IT took a bowser and a lot of hard work but the Ludlow in Bloom volunteers were able to keep plants watered despite what seems like the hottest and driest summer that most people who were not around in 1976 can remember.

Those whose memories go back 42 years will recall hosepipe bans and even stand pipes in the streets in some places.

But this time, at least so far, it has not been so bad although the supply system has creaked at times in some parts of the country.

Yet of all the many things that we take for granted near the top of the list is the ability to get all the water we want to drink, cook, wash and whatever else at the turn of a tap. Just as important is the ability to get rid of our waste at the push of a button or flick of a toilet handle.

Only the rain is free and supplying water is a complex business involving collection, making safe and then distribution to millions of homes and businesses. At the other end of the system an equally complex process occurs before the water is returned safely to our rivers. The water that we enjoy in this country comes from three different sources, some it is collected and stored in reservoirs, some is taken from our rivers and the rest is ground water taken from underground aquifers.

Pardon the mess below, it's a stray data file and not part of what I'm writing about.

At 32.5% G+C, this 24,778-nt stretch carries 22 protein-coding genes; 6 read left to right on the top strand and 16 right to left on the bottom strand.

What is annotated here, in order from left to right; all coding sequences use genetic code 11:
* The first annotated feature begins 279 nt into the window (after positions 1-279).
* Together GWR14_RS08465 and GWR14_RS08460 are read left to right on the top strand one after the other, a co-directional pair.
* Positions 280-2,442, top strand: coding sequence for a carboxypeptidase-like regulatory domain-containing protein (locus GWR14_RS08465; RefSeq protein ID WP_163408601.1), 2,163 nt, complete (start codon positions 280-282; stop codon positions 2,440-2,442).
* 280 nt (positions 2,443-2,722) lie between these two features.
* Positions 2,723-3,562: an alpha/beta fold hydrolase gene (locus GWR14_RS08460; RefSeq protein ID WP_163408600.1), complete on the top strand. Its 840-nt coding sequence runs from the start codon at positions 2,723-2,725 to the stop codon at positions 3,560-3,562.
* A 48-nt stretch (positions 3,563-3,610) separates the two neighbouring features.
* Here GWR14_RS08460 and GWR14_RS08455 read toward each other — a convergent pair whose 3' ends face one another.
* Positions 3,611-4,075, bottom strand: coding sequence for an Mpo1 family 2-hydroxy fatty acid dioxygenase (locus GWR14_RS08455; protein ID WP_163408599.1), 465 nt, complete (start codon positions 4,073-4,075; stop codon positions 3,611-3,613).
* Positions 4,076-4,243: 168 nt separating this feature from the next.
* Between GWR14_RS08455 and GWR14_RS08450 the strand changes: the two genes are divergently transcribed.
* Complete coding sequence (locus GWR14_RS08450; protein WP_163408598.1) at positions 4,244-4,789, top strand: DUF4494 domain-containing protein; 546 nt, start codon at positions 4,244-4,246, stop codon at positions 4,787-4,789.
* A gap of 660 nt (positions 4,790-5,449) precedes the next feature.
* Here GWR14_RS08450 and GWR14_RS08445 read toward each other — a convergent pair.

People wonder if we ever truly have a shortage of water in such a wet country.

The answer is yes and no. Whilst there may be plenty of rain it does not always fall in the right place or where it is needed most.

In general terms it rains most in the north and west and the biggest demand is in the south and east where it is dryer.

Unlike electricity or gas, water is not that easy to move and that is why there is no such thing as a national water grid.

Rivers are used to move water and there are long pipelines such as the mains that link the reservoirs of mid Wales to the West Midlands but gravity plays its part. Water can be moved uphill but that involves pumping which requires a lot of energy and is expensive.

Generally, water supply companies do a decent job most of the time getting it to where it is needed. However, there remains a lot of water that goes to waste from faulty mains and pipes.

Whilst some of the infrastructure is old, the supply companies, privatised monopolies, do not do as well as they should at cutting waste from leaky mains. But neither do we as consumers. The average person consumes 140 litres of water every day.

Most domestic properties pay a water rate rather than based upon what they consume - a major disincentive to using water wisely.